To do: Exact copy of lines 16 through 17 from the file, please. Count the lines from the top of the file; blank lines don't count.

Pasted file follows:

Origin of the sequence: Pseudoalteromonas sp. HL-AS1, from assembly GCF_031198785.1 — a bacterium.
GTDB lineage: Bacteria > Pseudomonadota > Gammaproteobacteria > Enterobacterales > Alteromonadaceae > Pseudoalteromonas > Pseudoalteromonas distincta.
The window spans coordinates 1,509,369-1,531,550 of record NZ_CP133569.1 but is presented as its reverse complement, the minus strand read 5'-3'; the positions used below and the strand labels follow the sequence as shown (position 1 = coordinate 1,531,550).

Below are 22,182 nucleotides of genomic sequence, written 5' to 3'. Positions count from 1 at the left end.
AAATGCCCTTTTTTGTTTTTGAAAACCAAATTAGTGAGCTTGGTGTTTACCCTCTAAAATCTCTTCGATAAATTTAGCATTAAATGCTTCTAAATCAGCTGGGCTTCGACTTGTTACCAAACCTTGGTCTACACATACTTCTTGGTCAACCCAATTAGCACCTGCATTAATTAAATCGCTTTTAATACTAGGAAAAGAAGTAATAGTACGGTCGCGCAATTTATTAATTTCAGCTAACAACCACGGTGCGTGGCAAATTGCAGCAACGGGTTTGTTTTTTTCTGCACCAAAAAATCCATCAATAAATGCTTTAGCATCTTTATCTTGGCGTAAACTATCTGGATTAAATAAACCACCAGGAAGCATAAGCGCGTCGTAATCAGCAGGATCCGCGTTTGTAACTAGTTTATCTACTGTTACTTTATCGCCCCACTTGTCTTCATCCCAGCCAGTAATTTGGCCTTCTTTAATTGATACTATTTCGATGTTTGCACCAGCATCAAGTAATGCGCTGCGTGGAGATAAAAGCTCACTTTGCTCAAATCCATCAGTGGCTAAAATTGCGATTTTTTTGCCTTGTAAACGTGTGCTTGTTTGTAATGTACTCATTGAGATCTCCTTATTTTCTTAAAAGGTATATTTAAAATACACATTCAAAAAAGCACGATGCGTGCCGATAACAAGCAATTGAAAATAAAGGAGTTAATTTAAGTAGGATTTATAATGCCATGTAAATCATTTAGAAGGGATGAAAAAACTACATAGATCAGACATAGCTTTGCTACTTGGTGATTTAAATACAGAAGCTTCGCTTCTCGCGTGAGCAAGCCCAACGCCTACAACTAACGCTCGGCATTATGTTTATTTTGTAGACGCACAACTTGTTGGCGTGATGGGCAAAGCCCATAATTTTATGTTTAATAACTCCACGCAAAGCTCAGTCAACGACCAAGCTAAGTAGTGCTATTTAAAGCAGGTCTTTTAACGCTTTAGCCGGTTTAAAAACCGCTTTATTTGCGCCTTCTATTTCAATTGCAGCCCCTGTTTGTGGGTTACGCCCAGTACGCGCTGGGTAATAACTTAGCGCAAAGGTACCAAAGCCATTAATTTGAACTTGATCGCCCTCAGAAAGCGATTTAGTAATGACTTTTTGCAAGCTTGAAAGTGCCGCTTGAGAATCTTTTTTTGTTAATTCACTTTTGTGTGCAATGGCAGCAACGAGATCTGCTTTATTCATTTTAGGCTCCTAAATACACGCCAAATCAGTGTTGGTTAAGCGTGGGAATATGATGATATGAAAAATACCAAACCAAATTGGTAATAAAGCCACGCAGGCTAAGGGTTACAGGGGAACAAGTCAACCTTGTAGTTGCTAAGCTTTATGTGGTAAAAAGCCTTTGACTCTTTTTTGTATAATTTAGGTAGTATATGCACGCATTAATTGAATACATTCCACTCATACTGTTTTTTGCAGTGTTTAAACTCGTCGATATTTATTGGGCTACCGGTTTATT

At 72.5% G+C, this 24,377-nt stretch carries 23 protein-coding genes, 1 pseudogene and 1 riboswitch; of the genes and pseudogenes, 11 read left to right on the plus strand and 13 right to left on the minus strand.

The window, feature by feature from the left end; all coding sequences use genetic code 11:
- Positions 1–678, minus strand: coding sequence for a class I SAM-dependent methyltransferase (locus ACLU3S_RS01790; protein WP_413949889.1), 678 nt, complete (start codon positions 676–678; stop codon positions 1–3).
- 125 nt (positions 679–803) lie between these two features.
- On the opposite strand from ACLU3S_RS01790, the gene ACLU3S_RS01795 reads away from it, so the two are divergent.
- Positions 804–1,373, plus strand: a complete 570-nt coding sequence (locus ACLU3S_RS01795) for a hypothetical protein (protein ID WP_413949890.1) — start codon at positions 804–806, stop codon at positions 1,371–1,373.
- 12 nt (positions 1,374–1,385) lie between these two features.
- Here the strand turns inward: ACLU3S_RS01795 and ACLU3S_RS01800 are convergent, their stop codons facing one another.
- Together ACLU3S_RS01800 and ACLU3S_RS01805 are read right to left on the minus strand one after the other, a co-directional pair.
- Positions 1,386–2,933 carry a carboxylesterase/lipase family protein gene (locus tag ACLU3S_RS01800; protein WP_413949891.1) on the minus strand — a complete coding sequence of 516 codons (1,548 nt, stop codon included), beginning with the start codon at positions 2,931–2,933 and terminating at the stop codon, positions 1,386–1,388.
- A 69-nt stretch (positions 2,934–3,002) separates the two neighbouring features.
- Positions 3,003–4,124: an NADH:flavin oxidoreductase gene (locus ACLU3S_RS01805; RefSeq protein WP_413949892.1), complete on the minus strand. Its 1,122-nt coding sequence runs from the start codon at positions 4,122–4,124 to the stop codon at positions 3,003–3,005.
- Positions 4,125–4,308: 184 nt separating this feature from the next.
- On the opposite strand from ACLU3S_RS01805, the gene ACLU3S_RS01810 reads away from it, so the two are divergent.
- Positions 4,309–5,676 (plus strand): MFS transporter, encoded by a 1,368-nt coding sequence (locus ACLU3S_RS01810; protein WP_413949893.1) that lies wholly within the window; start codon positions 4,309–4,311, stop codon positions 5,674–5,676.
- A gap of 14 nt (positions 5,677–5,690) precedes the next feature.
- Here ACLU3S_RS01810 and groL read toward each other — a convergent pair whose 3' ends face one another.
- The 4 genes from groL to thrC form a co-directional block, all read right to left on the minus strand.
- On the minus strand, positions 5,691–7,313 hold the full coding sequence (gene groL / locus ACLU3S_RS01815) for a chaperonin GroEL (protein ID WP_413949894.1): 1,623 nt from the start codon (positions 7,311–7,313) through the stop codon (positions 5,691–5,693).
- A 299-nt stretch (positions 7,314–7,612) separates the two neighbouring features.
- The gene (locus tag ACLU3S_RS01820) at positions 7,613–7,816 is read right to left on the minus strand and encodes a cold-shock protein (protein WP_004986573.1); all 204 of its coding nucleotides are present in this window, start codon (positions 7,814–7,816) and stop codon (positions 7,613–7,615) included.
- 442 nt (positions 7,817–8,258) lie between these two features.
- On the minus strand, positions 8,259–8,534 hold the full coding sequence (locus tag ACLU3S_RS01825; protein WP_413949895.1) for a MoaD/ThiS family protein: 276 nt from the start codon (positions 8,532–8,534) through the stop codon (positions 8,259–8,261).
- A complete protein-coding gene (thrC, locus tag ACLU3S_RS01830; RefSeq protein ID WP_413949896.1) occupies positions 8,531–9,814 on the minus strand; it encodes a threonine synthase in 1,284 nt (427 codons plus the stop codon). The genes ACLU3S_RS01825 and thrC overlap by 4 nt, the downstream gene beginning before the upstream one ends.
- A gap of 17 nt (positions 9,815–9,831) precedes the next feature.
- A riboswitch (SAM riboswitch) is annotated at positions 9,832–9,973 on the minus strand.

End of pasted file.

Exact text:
- A 69-nt stretch (positions 2,934–3,002) separates the two neighbouring features.
- Positions 3,003–4,124: an NADH:flavin oxidoreductase gene (locus ACLU3S_RS01805; RefSeq protein WP_413949892.1), complete on the minus strand. Its 1,122-nt coding sequence runs from the start codon at positions 4,122–4,124 to the stop codon at positions 3,003–3,005.